Whoop Vs. Apple Watch 7: Which Is Best For Health And Fitness Tracking? – Screen Rant

Apple and Whoop both make compelling fitness and health trackers that excel in different areas, and are meant for different types of users.
The Apple Watch is one of the most popular smartwatches with fitness tracking available on the market, but the Whoop fitness tracker forgoes traditional smartwatch features and instead focuses on simplicity and health. Apple's smartwatch is, in part, designed to replace the iPhone for certain tasks. Instead of taking out an iPhone every time users need to respond to a quick text or change a now playing song, they can turn their wrist and use their Apple Watch. The smartwatch also adds certain fitness and health features that wouldn't be possible on an iPhone with a collection of health sensors that provide metrics like heart rate and blood-oxygen percentages.
As it turns out, not everyone is looking for a do-it-all smartwatch to absorb many of the smaller tasks that they would usually perform on their smartphone. Instead, many health and fitness-centric users would rather have a more compact and advanced tracker that has a smaller footprint and a longer battery life. Wherever their journeys take them, athletes don't want to have to worry about breaking or scratching a screen. More importantly, serious athletes need to be certain that their hardware will be charged and ready to go when it is required. All of these needs — a small, compact, advanced fitness tracker with a long battery life — don't exactly describe the Apple Watch. This is where Apple's competitors, including Whoop, try to fill in the gap.
Related: This $149 Smart Band Gives The Apple Watch More Health Feature
Whoop isn't like the Apple Watch, and in fact, it differs from most fitness and health trackers available on the market. It is bundled as part of a Whoop subscription, so the tracker itself is free. However, users must keep their Whoop subscription active as long as they'd like to use the tracker, because users are required to return the device once their subscription is canceled. There are different color and finish options for the Whoop tracker — and it can definitely be considered a fashion piece — but these have an additional surcharge. Unlike many fitness smartwatches and trackers, the Whoop does not include a built-in screen and instead has an ambient way of collecting data.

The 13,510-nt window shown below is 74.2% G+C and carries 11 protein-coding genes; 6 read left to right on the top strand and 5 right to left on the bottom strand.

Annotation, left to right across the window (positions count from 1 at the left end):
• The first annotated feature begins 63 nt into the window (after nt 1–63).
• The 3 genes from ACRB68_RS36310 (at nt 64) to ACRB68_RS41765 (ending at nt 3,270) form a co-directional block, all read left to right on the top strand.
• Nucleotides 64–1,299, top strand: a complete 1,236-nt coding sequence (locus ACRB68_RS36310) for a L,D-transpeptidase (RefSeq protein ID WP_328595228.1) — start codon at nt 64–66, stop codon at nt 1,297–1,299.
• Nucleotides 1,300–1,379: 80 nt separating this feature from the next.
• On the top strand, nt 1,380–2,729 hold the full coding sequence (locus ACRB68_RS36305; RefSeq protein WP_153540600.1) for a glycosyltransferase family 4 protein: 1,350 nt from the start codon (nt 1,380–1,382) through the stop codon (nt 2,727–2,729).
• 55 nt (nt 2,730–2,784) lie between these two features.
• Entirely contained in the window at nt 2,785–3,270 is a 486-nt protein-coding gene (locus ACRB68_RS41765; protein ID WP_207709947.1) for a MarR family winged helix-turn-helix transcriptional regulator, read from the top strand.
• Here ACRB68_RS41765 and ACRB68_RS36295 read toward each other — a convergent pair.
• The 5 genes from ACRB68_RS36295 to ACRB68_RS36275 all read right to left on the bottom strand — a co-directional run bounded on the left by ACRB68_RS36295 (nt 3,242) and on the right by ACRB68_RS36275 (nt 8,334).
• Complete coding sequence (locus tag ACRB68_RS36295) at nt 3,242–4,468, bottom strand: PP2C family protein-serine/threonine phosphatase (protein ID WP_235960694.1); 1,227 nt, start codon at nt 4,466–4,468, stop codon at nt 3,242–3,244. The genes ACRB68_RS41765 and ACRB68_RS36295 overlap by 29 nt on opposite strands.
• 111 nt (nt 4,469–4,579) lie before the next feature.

Since the Whoop fitness tracker does not have a screen — and thus slips on like a bracelet with a smaller form factor — it can easily go with the wearer anywhere. Sure, the Apple Watch can go just about anywhere, but the smartwatch's size makes it hard to forget on the wearer's wrist. The Whoop 4's smaller size means that some users will forget it is even there, and that will make it easy to keep the tracker on 24 hours per day, seven days per week. It charges wirelessly through an attachment that snaps onto the fitness tracker, so the Whoop 4 can be worn continuously — and can be charged while it is being worn.
For users that would like to track their fitness and health data without consciously thinking about it, the Whoop is a great option. It provides advanced metrics that can be viewed on a smartphone in a form factor similar to a bracelet. However, for people looking for a traditional smartwatch, the Whoop will come up short. This is where the Apple Watch excels, providing health features and some smartphone capabilities on the wearer's wrist.
The two fitness trackers are far apart in price, and that may be the deciding factor in choosing one or the other. The Apple Watch starts at $199 for the near-obsolete Series 3, but the higher-performance SE is available at $279. The Whoop, on the other hand, requires a monthly or annual subscription ranging from $20 to $30 per month — depending on the length of the agreement and whether it is paid upfront. If price isn't a concern, people looking for a slim, sleek, and stylish fitness tracker should go with the Whoop 4, while users looking for the most capable smartwatch should reach for the Apple Watch.
Source: Apple, Whoop
Brady Snyder is a journalism student at St. John’s University specializing in Apple, wearables, and audio. Based in New York City, he reviews consumer technology, software, and services. Brady is well-versed in iOS, iPadOS, watchOS, and macOS — but experiments with Android and Windows as needed. He believes that competition between technology companies facilitates progress, and cautions against sticking to one particular brand or device. Instead, Brady tests out any tech product or service he can get his hands on, and aids buyers in making an informed decision about what is best for their needs. He’s currently flipping into the future with Samsung’s Galaxy Z Flip 3 5G, but the Apple Watch’s incredible fitness features might have him coming back to the iPhone in no time. Brady’s always searching for the best and most productive workflow with his technology, regardless of the platform he is currently using.


Leave a Reply

Your email address will not be published. Required fields are marked *